They’re the reigning state champs for a reason. Watch Jackson Center play and count the ways they help themselves win, and win, and win again.
Russia – There was never much doubt about who would win the match. Defending state champ Jackson Center went on the road to Russia Tuesday in Shelby County League action.
And to their credit, the Russia Raiders (2-3) put up a spirited fight in the first game before falling 25-18. And then….
They went on an 11-1 run at the outset of the second game, and just smothered Russia with their hitting, defense, hustle, and energy. They would eventually take that game, 25-8.
Smelling blood, they came right back to take the third game in similar fashion, 25-9.
“We poked the bull in the first game,” said Russia coach Aaron Watkins. “I told the girls we poked the bull and then we ran the other way. They have a veteran team and we have a young team. But I was proud of what I saw from the girls.”
Statistically, Jackson spread it around. Cassie Meyer had 16 kills, 11 digs and 3 blocks. Camryn Hoehne had 9 kills. Vanessa Winner had 7 kills. Kamryn Elchert had 26 assists.
“It’s just a bunch of kids doing what they love to do,” said Metz afterwards.
Perhaps, but special in one very different way pertaining to today’s culture.
They do the little things at Jackson Center, the small nuances of volleyball that go unnoticed by most who watch – that go unnoticed by many of the teams they play. And those little things? They add up.
“I insist upon it,” says Metz, who carries a clipboard and writes something about every point scored in the game. Her notes to address come practice.
“I push that,” she adds. “I poke, prod, whatever it takes to make them focus on attention to detail. Whatever it takes to make the big things happen, and it’s been that way since the beginning of July. Being balanced and getting yourself prepared to do the things you want to do. If you’re going to just stand and watch you obviously won’t have your body ready to play.”
What about that clipboard?
“I write down the end results of each point,” says Metz, an assistant treasurer for the Jackson Center school district. “That way we can keep track of what’s causing the errors that we make on the court.
“But I learned that from my old coach, Wade Wilhelm. He gave me that little sheet of things, it must have been 20-plus years ago. It helps me keep my mind busy and up with what the kids are doing.”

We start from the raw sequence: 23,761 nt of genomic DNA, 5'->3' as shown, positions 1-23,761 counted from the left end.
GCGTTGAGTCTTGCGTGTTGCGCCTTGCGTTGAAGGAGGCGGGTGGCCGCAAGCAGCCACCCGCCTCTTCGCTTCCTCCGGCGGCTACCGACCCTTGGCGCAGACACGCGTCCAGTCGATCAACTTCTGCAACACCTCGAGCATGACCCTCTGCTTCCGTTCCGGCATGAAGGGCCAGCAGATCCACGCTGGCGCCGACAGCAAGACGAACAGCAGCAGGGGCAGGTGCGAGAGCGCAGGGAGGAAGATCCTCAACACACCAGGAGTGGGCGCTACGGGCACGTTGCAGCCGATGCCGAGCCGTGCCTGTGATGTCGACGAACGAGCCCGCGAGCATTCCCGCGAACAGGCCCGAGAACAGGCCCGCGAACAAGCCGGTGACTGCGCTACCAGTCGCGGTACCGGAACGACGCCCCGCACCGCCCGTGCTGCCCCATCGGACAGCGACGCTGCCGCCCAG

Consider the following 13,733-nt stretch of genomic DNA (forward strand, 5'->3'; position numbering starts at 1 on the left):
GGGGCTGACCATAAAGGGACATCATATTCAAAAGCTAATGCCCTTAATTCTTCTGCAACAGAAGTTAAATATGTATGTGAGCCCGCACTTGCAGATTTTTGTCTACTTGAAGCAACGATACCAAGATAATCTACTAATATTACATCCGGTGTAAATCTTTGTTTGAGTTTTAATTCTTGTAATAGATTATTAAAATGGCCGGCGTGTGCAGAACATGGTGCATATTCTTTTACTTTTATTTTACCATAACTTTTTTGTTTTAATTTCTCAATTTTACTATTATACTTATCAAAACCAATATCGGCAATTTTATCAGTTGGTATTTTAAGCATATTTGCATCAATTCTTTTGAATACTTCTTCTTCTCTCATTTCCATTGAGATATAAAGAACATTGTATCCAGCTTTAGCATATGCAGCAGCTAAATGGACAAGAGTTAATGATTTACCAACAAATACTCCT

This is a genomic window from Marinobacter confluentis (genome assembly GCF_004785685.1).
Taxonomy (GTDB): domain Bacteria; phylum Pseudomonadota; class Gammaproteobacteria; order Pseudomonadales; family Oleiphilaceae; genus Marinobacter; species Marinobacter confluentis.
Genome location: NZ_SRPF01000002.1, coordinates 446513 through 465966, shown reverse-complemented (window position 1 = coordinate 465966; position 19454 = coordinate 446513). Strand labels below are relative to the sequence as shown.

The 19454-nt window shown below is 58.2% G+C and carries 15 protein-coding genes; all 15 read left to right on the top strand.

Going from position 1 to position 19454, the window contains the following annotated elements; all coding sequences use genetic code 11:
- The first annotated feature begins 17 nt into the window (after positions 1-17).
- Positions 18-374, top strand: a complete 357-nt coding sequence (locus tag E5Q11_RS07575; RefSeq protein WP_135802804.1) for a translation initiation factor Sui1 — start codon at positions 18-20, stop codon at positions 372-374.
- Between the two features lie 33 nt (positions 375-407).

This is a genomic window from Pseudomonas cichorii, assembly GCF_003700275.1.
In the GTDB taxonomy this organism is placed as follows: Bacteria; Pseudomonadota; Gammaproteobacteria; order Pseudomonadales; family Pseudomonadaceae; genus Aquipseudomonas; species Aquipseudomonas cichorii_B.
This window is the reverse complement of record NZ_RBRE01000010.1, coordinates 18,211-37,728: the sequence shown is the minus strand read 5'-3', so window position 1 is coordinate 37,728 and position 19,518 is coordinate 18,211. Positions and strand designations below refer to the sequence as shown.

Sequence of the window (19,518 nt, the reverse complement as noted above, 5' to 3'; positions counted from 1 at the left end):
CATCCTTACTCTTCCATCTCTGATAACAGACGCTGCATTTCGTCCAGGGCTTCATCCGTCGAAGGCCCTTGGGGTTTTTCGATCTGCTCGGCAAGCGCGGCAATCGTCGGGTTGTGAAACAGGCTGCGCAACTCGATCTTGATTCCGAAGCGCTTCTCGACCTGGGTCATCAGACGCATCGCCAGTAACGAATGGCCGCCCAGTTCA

She stalks the sidelines, observant of every action and reaction by both teams. She misses nothing. She even drives the team bus. And in truth, her players feed off her obsession for details. They’re not prohibitive looking, but they’re energetic on defense, lethally efficient on service opportunities, and they rarely missed on kill attempts Tuesday, feeding off Russia’s frustration in the second and third games.
“They have great maturity,” stresses Metz. “I have seven seniors who have played since they were in the third grade. So they know what to expect from me. They may not be able to handle it all the time. There’s a lot of emotions flying around out there and you know darn well they want to do the best they can. And that’s all I ask.
“They’re really intelligent, brilliant kids. Three, four of them have 4.0 GPAs, so you know they’re figuring things out and processing the game They’re just a lot of fun to coach.”
There is no substitute for experience like that, of course, so Metz and the Tigers move on towards what they hope to be a reprise of last year’s Division IV title – or at least an extended tournament run. They played Tuesday like they were already in tournament gear. In four matches this year they’ve lost but one game.
“But that’s the way every match is going to be for us,” added Metz. “Everybody’s gonna’ come at us fully loaded. We have to be mentally tough to answer every challenge. It’s the habits that we’ve been working on all this team that help you answer…that help you create the opportunities.
“Russia played well in the first game tonight. They came at us. They pushed us to the limit. They had us on our heels a bit. When you’re not creating opportunities you’re giving opportunities to somebody else.”
The little things have grown into the habits that Metz and her Tigers rely on, and Tuesday it all added up to a clinic. The bull got poked, in Watkins’ words, and it responded. It always has.
And safe to say for the time being…it always will!